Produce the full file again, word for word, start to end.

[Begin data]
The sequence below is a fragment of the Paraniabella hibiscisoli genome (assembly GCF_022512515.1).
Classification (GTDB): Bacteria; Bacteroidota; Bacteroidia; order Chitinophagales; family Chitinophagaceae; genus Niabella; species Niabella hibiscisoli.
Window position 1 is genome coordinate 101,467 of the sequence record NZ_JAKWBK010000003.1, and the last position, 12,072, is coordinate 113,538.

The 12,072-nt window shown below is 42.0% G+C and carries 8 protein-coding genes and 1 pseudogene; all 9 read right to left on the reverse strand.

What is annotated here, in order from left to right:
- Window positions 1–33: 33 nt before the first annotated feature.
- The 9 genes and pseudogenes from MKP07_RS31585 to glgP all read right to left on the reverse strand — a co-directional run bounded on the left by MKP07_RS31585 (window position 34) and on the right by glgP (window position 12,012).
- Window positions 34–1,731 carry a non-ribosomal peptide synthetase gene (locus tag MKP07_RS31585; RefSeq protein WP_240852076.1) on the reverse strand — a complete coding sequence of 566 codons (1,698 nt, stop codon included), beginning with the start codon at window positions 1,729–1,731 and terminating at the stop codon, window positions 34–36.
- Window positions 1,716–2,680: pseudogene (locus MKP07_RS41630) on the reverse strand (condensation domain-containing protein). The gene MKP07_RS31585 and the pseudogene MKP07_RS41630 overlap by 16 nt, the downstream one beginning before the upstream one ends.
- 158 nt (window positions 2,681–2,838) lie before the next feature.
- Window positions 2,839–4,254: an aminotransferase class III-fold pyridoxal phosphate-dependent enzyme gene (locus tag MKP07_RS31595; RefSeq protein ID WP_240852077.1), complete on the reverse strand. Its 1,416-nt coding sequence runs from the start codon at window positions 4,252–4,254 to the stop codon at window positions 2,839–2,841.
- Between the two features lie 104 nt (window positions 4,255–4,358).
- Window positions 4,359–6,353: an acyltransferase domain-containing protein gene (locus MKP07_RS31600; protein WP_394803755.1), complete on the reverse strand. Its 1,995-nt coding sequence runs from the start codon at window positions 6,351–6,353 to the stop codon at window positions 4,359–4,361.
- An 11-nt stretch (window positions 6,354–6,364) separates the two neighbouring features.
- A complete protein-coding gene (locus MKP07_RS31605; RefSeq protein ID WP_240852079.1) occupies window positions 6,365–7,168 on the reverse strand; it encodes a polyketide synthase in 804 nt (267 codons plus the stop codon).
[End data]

The sequence below is a fragment of the Paraniabella hibiscisoli genome (assembly GCF_022512515.1).
Classification (GTDB): Bacteria; Bacteroidota; Bacteroidia; order Chitinophagales; family Chitinophagaceae; genus Niabella; species Niabella hibiscisoli.
Window position 1 is genome coordinate 101,467 of the sequence record NZ_JAKWBK010000003.1, and the last position, 12,072, is coordinate 113,538.

The 12,072-nt window shown below is 42.0% G+C and carries 8 protein-coding genes and 1 pseudogene; all 9 read right to left on the reverse strand.

What is annotated here, in order from left to right:
- Window positions 1–33: 33 nt before the first annotated feature.
- The 9 genes and pseudogenes from MKP07_RS31585 to glgP all read right to left on the reverse strand — a co-directional run bounded on the left by MKP07_RS31585 (window position 34) and on the right by glgP (window position 12,012).
- Window positions 34–1,731 carry a non-ribosomal peptide synthetase gene (locus tag MKP07_RS31585; RefSeq protein WP_240852076.1) on the reverse strand — a complete coding sequence of 566 codons (1,698 nt, stop codon included), beginning with the start codon at window positions 1,729–1,731 and terminating at the stop codon, window positions 34–36.
- Window positions 1,716–2,680: pseudogene (locus MKP07_RS41630) on the reverse strand (condensation domain-containing protein). The gene MKP07_RS31585 and the pseudogene MKP07_RS41630 overlap by 16 nt, the downstream one beginning before the upstream one ends.
- 158 nt (window positions 2,681–2,838) lie before the next feature.
- Window positions 2,839–4,254: an aminotransferase class III-fold pyridoxal phosphate-dependent enzyme gene (locus tag MKP07_RS31595; RefSeq protein ID WP_240852077.1), complete on the reverse strand. Its 1,416-nt coding sequence runs from the start codon at window positions 4,252–4,254 to the stop codon at window positions 2,839–2,841.
- Between the two features lie 104 nt (window positions 4,255–4,358).
- Window positions 4,359–6,353: an acyltransferase domain-containing protein gene (locus MKP07_RS31600; protein WP_394803755.1), complete on the reverse strand. Its 1,995-nt coding sequence runs from the start codon at window positions 6,351–6,353 to the stop codon at window positions 4,359–4,361.
- An 11-nt stretch (window positions 6,354–6,364) separates the two neighbouring features.
- A complete protein-coding gene (locus MKP07_RS31605; RefSeq protein ID WP_240852079.1) occupies window positions 6,365–7,168 on the reverse strand; it encodes a polyketide synthase in 804 nt (267 codons plus the stop codon).